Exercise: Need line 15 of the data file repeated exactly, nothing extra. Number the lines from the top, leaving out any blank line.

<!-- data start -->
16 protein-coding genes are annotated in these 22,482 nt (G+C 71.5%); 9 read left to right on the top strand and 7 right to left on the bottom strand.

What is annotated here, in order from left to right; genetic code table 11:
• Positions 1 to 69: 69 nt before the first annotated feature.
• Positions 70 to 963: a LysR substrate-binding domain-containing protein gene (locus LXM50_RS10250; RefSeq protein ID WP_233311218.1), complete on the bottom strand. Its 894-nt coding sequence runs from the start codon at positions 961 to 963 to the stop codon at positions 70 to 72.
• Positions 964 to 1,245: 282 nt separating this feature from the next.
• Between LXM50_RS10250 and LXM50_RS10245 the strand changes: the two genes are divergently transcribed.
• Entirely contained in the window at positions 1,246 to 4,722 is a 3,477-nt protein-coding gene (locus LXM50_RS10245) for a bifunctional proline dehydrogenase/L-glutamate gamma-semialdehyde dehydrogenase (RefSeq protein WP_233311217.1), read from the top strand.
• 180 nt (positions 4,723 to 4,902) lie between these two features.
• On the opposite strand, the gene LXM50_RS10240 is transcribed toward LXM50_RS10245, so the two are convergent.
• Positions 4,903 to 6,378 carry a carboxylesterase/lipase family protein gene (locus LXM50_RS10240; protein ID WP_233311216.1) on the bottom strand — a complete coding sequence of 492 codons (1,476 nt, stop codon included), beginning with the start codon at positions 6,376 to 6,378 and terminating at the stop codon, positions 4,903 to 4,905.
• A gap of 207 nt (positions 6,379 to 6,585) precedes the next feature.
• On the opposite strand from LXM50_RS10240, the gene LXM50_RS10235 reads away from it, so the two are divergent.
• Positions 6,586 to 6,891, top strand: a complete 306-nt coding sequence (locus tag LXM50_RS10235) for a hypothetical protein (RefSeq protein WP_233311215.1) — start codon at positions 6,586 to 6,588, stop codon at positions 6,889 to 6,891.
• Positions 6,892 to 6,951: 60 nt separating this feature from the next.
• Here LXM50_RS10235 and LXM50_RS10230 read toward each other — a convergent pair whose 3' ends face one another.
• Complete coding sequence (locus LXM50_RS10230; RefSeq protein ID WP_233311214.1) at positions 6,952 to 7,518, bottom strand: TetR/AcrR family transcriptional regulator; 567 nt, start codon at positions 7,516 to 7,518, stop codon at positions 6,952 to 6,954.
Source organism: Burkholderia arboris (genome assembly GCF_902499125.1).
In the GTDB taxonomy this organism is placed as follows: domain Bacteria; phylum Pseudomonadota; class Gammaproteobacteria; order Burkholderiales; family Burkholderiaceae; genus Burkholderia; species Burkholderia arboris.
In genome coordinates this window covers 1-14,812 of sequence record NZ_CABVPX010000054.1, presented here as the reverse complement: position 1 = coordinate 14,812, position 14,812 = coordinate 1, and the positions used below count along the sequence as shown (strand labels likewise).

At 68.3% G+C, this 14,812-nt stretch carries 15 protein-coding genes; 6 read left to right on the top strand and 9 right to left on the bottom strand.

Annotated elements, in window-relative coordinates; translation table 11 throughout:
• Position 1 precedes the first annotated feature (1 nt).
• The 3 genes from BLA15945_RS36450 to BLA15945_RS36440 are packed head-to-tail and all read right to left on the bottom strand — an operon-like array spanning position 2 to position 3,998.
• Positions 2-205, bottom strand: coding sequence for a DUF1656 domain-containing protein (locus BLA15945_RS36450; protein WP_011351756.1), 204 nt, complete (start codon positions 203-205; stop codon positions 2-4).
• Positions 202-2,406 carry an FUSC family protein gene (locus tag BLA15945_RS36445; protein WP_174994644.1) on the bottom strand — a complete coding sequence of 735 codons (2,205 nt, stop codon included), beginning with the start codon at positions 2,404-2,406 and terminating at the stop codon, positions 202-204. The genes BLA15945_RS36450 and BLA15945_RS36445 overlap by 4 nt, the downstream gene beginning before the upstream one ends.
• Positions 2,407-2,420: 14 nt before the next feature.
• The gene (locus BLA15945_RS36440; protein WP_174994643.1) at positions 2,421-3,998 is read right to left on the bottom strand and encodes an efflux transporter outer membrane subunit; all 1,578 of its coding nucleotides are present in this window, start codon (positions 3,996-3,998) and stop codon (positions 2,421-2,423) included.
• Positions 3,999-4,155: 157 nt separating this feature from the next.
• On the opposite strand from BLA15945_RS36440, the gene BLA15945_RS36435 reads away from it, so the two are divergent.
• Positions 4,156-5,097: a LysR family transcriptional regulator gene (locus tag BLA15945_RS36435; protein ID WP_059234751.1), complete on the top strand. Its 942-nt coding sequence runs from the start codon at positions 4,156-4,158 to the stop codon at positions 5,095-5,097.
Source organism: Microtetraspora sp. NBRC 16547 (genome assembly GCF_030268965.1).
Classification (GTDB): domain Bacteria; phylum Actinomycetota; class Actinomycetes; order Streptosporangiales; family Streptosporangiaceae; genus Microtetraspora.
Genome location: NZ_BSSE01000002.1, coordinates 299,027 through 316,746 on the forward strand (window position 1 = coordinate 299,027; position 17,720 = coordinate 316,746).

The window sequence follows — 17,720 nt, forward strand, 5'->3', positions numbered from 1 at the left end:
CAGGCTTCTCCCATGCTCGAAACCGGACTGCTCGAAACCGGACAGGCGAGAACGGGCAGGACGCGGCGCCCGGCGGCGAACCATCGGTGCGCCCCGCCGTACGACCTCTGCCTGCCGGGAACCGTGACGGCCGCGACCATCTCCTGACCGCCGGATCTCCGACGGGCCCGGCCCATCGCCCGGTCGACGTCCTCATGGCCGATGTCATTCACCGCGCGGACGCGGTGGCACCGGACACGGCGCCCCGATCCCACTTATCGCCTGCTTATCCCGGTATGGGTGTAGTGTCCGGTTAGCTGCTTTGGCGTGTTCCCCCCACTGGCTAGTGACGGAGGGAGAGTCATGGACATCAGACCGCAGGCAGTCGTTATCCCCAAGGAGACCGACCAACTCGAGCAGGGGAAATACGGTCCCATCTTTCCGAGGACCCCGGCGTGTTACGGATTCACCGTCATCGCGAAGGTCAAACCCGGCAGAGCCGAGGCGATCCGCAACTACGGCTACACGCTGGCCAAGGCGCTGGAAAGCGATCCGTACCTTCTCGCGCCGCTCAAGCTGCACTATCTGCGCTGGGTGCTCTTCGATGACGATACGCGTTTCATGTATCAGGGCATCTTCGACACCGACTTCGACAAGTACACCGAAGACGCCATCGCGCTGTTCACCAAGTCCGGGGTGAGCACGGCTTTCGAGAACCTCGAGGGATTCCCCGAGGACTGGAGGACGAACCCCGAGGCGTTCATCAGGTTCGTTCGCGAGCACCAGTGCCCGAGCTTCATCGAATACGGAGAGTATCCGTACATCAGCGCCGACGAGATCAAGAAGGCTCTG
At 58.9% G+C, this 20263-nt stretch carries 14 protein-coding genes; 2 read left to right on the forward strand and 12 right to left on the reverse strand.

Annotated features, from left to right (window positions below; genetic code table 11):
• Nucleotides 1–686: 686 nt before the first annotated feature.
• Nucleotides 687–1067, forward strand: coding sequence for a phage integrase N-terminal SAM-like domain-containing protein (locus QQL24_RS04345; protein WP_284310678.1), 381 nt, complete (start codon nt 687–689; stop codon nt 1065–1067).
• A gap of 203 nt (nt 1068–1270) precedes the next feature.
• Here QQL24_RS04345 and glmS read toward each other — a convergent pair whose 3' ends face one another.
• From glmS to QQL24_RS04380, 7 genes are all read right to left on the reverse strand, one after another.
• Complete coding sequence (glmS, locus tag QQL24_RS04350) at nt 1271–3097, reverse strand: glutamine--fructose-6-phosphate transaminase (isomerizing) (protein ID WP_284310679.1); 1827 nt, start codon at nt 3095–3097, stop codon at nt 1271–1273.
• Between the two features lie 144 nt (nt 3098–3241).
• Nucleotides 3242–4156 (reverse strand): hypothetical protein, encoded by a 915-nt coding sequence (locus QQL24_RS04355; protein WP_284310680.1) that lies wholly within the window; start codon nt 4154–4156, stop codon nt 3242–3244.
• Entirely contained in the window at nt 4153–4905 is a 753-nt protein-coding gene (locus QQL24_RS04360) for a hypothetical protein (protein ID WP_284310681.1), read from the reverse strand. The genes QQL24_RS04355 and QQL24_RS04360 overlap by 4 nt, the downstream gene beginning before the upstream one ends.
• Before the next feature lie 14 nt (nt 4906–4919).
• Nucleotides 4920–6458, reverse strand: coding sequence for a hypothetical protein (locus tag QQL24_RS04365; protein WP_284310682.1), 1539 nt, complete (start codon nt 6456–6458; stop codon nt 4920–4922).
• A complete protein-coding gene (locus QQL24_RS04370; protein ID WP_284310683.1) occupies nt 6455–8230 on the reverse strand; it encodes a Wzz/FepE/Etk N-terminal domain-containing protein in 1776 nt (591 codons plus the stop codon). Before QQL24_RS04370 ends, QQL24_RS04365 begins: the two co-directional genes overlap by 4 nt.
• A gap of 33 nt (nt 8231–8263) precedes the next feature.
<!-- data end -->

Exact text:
• Here LXM50_RS10235 and LXM50_RS10230 read toward each other — a convergent pair whose 3' ends face one another.